To utter the word theology will arouse various feelings, thoughts, and reactions from different people; some will absolutely love the study of theology, others will cringe at the thought of theology. At times, students of the Bible can elevate theology and in the end loose doxology (worship); at other times, students of the Bible can elevate doxology and loose theology (drifting into idolatry). In the end, theology is incredibly important for our worship in order that we may praise God correctly and appropriately.

For some time now, I have noticed that the average church-goer does not seem to have an interest in theology. It is seen to be an area of study for pastors, missionaries, seminary students, or perhaps even “serious Christians.” In reality, all Christians, regardless of vocation or maturity, would benefit from the study of theology, since within the subject itself elevates our view of God. Perhaps the problem is more with the term than the subject. Regardless of the issue, my hope is to expose Christians to more fundamental theological concepts in short articles. The following is my attempt to present salient theological topics in a digestible yet satisfactory manner.

THE INCOMMUNICABLE ATTRIBUTES

In theology proper (the doctrine of God, i.e. the study of God himself and his works), scholars spend significant space on the attributes of God, which are various properties in which God simply is. In other words, God does not have love, he is love. Within the attributes of God, theologians distinguish between the incommunicable and the communicable attributes; the former referring to the properties that belong to God alone (omniscience, transcendence, etc)—the latter referring to the properties that we possess, at least to some degree, vis-à-vis as a creature of God made in his image.1 For this article, we will discover what the incommunicable attributes are and how theologians categorize them.

When considering who God is, we have to recognize that we are completely unlike God. God is the first cause of all things, wholly self-sufficient in himself, is existent within himself, and is entirely unable to change or be changed. Herman Bavinck, writing in Reformed Dogmatics, notes, “God has a free, independent existence and life of his own that is distinct from all creatures.” 2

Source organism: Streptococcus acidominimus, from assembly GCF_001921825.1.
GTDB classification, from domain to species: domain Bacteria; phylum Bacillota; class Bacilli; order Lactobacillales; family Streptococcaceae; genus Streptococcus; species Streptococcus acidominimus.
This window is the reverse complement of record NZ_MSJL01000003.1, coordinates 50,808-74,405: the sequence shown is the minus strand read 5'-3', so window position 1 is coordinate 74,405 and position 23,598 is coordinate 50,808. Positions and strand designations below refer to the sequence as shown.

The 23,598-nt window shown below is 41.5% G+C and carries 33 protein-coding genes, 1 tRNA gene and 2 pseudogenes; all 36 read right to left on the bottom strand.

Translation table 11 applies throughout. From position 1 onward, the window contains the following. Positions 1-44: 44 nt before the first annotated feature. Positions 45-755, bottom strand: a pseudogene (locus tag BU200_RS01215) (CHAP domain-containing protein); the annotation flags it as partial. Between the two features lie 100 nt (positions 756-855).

God alone bears his own names in which he shares with no one—YHWH being the supreme in this example.3. YHWH is the one who was, who is, and who will always be. In other words, God has no variation or change even in the slightest degree—he is wholly independent within himself. Again, Bavinck summarizes it well, “Thus, being all-sufficient in himself and not receiving anything from outside of himself, he is, by contrast, the only source of all existence and life, of all light and love, the overflowing fountain of all good.”4 After being redeemed out of Egypt, Moses sings, “Who is like you, O Lord, among the gods?” The answer: no one!

If you were to open a systematic theology book, you will discover that scholars tend to present the incommunicable attributes under distinct headings:

The Self-Existence of God

God is self-existence in the sense that his existence is not tied to anyone or anything but rather in himself. Therefore, there has never been a time in which God has not been—he always was, is, and will be. “God is self-existent, that is, He has the ground of His existence in Himself.”5 God is the uncaused being—one who exists wholly by himself by no causation. “All that God is, he is of himself.”6

The Immutability of God

God is entirely consistent in his character, ways, actions, and purposes: “it is that perfection of God by which He is devoid of all change, not only in His being, but also in his perfections, and in his purposes and promises.” 7 According to Bavinck, God can not and will not change: “If God were not immutable, he would not be God.” 8

The Infinity of God